There’s a nice weight to all the pedals, too, especially the throttle, making it a delight when dispensing measured increments of power.

Credit also goes to the BMW X5’s sublime eight-speed automatic gearbox. It’s standard equipment across all model variants and quickly adjusts to your driving style with silky-smooth shifts throughout the gear ratios.

The transmission includes what is called a Driving Experience Control, which enables adjustment of the drivetrain settings (EcoPro, Comfort, Sport, and Sport+). Perhaps disappointingly, however, the X5 30d misses out on paddleshifters (standard on all variants above), which tends to deprive the driver of an even more satisfying experience behind the wheel of the 30d.

That said, the ‘greener’ settings on offer are a little too eager to engage higher gears with their prejudice towards fuel efficiency. Sport offers a good balance between throttle response and the smooth shifting of cogs.

At 2075kg and with considerable dimensions, the X5 30d is still a monster-size SUV, but even without BMW’s adaptive suspension it’s able to resist pronounced body roll. It’s not in the same league as the sports car-like Porsche Cayenne, but it’s certainly on par with the Range Rover Sport in this regard.

The steering is not to usual BMW standards, however. At speed in corners when loaded up it is very accurate, however on-centre it is completely vacant and in the first movements off it there’s a vagueness before lock is wound on.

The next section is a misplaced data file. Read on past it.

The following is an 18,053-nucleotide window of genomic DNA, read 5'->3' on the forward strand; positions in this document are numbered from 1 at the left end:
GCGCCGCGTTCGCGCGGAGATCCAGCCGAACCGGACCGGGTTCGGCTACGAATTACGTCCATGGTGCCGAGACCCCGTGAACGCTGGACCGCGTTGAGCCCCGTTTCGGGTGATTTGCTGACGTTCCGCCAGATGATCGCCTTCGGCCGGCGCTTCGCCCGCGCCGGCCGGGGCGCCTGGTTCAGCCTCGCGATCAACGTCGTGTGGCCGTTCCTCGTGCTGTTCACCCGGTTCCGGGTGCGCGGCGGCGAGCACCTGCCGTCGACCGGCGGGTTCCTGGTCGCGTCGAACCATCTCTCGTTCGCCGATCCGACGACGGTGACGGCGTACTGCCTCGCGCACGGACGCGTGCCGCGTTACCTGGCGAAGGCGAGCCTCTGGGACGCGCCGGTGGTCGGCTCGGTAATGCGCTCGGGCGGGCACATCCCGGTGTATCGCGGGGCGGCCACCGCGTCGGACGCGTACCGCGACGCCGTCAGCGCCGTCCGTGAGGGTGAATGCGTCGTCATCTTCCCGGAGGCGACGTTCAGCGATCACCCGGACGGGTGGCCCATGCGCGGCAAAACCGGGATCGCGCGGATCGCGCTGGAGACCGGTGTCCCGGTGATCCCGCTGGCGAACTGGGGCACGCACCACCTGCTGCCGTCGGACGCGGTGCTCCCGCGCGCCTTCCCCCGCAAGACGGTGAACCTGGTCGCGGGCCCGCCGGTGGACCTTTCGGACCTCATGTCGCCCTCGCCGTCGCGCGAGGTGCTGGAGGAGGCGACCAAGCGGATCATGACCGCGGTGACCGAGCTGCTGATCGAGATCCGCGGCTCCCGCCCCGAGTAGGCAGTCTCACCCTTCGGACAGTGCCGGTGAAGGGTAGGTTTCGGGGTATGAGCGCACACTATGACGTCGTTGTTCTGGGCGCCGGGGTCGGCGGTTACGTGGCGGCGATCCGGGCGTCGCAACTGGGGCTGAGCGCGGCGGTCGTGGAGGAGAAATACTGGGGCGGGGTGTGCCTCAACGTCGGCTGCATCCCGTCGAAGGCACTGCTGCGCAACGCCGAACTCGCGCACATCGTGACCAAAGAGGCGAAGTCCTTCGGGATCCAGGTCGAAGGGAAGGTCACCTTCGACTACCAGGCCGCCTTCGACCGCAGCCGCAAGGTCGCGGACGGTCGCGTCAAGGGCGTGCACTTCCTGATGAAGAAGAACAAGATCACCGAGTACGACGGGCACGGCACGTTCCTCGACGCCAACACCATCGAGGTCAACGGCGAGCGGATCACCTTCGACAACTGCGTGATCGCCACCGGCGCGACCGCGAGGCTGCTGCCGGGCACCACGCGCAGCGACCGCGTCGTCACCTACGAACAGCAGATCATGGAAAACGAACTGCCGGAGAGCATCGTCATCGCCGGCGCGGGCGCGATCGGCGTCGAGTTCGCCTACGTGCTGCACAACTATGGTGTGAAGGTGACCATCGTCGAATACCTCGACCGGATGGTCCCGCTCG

The X5 30d gets just two suspension settings: Comfort and Sport. Around town there’s more than enough compliance to deal with patchwork roads, though rougher sections with broken tarmac can result in a slightly busy ride – even in the Comfort setting.

In the Sport mode there’s even less roll and pitch, but it’s far more suited to smoother surfaces. Pity there isn’t an all-purpose, or better still, default ‘Normal’ setting that sits smack bang in the middle of the two.

While we liked the overtly aggressive stance of the previous generation X5, the latest iteration is more conservative in its design; it’s more upright and slab-sided. However, BMW has also upped the standard specification on the latest X5 30d with an upgrade to 19-inch alloy wheels and the inclusion of two exterior design packages for a swag of silver and gloss accents that provide a more upmarket look compared with the old model.